Friday, 24 December 2004

Christmas Eve newspaper columns

Tom Wright has written in a local newspaper the Northern Echo about Cracking the Christmas code

Giles Fraser has written in the Guardian that Empires prefer a baby and the cross to the adult Jesus
and Stephen Bates ( with a little help from Jim Rosenthal) has profiled Saint Nicholas

Bishop, legend, saint, fairy story, retail therapist, and film star … How did a pile of bones in an Italian basilica become the soft drink-swigging patron saint of brides, and our last remaining link with the original meaning of Christmas?

John Bell writes in the Independent
At Christmas we can dream and imagine how the future should be

But this year, I sense a new affection displacing seasonal cynicism. I don’t believe that the fascination with Christmas is simply a reminiscence project, a season dip into sentimentality or (depending on the carol concert) banality. Rather, I suspect that in the retelling and rehearing of the Christmas narratives, there is some latent yet profound hope stirred within us. Increasingly the skies above us are associated with dread as much as beauty. This is the result of being exposed to almost weekly conjectures about the state of the ozone layer or the discharging of carbon dioxide. Might it not be that deep in our hearts we want to believe that the air above us is a place for angel-song and celestial harmony, and that somehow ecology has to do with cosmic praise as well as freedom from pollution?

The Telegraph leader column is titled The disarming paradox of the child Emmanuel

In The Times Geza Vermes asks When you strip away all the pious fiction, what is left of the real Jesus? He says in part:

The ingredients of Jesus’s religion were enthusiasm, urgency, compassion and love. He cherished children, the sick and the despised. In his eyes, the return of a stray lamb to the sheepfold, the repentance of a tax collector or a harlot, caused more joy in heaven than the prosaic virtue of 99 just men.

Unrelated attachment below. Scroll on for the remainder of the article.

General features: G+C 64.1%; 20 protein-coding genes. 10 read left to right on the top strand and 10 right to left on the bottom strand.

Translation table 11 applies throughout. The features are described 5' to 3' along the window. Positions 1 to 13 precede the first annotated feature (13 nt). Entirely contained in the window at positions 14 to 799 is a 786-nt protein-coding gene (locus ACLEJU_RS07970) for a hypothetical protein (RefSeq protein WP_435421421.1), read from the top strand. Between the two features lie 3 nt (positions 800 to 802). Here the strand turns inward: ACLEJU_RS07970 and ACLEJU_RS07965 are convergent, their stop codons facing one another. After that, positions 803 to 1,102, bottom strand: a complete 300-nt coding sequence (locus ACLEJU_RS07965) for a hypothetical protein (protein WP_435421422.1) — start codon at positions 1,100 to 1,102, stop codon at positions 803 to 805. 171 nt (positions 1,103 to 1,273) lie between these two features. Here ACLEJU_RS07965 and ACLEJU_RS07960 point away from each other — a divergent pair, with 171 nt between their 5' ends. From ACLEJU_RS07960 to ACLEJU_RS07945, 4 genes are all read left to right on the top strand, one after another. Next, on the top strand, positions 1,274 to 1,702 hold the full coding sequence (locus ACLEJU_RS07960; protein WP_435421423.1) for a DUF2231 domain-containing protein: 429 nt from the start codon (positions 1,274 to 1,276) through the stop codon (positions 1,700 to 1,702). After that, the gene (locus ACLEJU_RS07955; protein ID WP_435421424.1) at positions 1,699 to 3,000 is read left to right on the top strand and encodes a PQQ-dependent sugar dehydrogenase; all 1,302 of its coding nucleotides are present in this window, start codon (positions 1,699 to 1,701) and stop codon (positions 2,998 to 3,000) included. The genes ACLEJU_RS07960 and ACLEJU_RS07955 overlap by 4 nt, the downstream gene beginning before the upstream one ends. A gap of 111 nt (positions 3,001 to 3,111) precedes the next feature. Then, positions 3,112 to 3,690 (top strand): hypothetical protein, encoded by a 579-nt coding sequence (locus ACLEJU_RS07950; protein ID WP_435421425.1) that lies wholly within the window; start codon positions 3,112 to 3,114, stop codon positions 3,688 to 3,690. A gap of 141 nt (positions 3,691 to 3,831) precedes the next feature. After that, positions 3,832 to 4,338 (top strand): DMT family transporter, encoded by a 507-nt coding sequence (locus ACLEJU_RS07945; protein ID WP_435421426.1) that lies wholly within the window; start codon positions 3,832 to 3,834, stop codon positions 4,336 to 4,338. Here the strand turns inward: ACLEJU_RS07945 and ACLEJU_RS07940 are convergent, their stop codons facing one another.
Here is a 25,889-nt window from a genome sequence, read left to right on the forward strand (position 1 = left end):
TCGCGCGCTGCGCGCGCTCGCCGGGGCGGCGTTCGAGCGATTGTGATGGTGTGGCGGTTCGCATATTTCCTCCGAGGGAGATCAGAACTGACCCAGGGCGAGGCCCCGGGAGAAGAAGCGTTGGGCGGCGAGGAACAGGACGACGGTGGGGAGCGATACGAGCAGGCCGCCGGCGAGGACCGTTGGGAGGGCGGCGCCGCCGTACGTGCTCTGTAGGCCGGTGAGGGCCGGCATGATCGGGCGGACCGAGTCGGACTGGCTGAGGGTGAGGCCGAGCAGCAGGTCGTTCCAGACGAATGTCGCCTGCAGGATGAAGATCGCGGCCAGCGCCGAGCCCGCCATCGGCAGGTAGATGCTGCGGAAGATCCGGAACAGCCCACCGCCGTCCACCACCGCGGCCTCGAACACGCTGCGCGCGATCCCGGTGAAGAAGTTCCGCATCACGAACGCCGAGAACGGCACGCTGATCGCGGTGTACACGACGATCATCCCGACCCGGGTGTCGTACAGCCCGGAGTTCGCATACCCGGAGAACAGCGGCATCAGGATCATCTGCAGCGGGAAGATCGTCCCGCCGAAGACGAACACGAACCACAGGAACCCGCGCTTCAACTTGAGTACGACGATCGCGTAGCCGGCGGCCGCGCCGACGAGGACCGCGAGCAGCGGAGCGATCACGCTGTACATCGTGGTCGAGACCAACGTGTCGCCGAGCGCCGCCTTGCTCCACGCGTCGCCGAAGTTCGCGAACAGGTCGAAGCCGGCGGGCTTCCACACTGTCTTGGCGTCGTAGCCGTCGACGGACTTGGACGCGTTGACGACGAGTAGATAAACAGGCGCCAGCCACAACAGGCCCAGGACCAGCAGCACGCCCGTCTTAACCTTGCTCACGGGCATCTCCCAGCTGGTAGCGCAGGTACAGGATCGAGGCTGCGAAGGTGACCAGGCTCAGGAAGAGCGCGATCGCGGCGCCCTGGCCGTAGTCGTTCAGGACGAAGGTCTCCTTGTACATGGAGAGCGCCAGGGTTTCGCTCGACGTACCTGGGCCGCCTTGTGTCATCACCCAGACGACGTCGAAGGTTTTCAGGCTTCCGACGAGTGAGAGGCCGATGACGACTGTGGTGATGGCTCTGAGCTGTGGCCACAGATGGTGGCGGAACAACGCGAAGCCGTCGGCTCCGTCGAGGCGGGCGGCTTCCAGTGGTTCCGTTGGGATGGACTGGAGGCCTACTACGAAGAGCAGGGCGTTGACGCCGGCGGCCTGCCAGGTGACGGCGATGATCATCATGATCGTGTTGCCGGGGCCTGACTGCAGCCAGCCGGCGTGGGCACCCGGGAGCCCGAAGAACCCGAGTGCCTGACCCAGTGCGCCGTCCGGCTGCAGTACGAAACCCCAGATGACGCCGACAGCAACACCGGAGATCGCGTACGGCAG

Because of His healings, many saw in Jesus the Messiah, triumphant over Rome and establisher of everlasting peace. Yet he had no political ambition. Rumours that He might be the Christ were nevertheless spreading and contributed to His downfall. His tragic end was precipitated by an unpremeditated act in the Temple. The noisy business transacted by the merchants of sacrificial animals and the moneychangers so outraged the rural holy man that He overturned their tables and violently expelled them. He thus created a fracas in the sanctuary of the overcrowded city before Passover and alerted the priests.

So the Temple authorities, the official guardians of peace, saw in Jesus a potential threat to order. They had to intervene promptly. Nevertheless even in those circumstances, the Jewish leadership preferred to pass the ultimate responsibility to the cruel Roman governor, Pontius Pilate, who condemned Jesus to death. He was crucified before Passover probably in AD30 because in the eyes of officialdom, Roman and Jewish, He had done the wrong thing in the wrong place at the wrong time.

Just as the New Testament had prefaced the biography of Jesus by the joyful prologue of the Nativity, it also appended an epilogue to the tragedy of the Cross, the glorious hymn of the Resurrection. Indeed, Jesus had made such a profound impact on His apostles that they attributed to the power of His name the continued success of their charismatic activity. So Jesus rose from the dead in the hearts of His disciples and He lives on as long as the Christian Church endures.

Also in The Times Simon Jenkins writes about stained glass in Marvel at Heaven’s doorway and there is a leader entitled Have faith which ends:

Today, perhaps, faith comes less easily to most than it once did. There is more competition for attention and, in the West, we seem to have more power to choose and a greater range of choices. What does it say about human nature that so many choices impoverish the spirit?

The case for appreciating what a religious dimension can bring has, of course, been made more difficult in a world scarred by fundamentalist violence and blinkered zealotry. But it was just such a world into which Jesus was born. And His message has endured, while the fanatics of His time have become history’s footnotes. It is paradoxical indeed that a message of love, which survived centuries of hate, is now in danger of being lost through mere indifference and self-absorption. Our culture would lose so much if what we owe to faith became forgotten. That is why we are glad to say to all our readers, whatever their beliefs, that we firmly hope the spirit of Christmas is with them.

Posted by Simon Sarmiento on Friday, 24 December 2004 at 11:10am GMT | TrackBack
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Categorised as: Opinion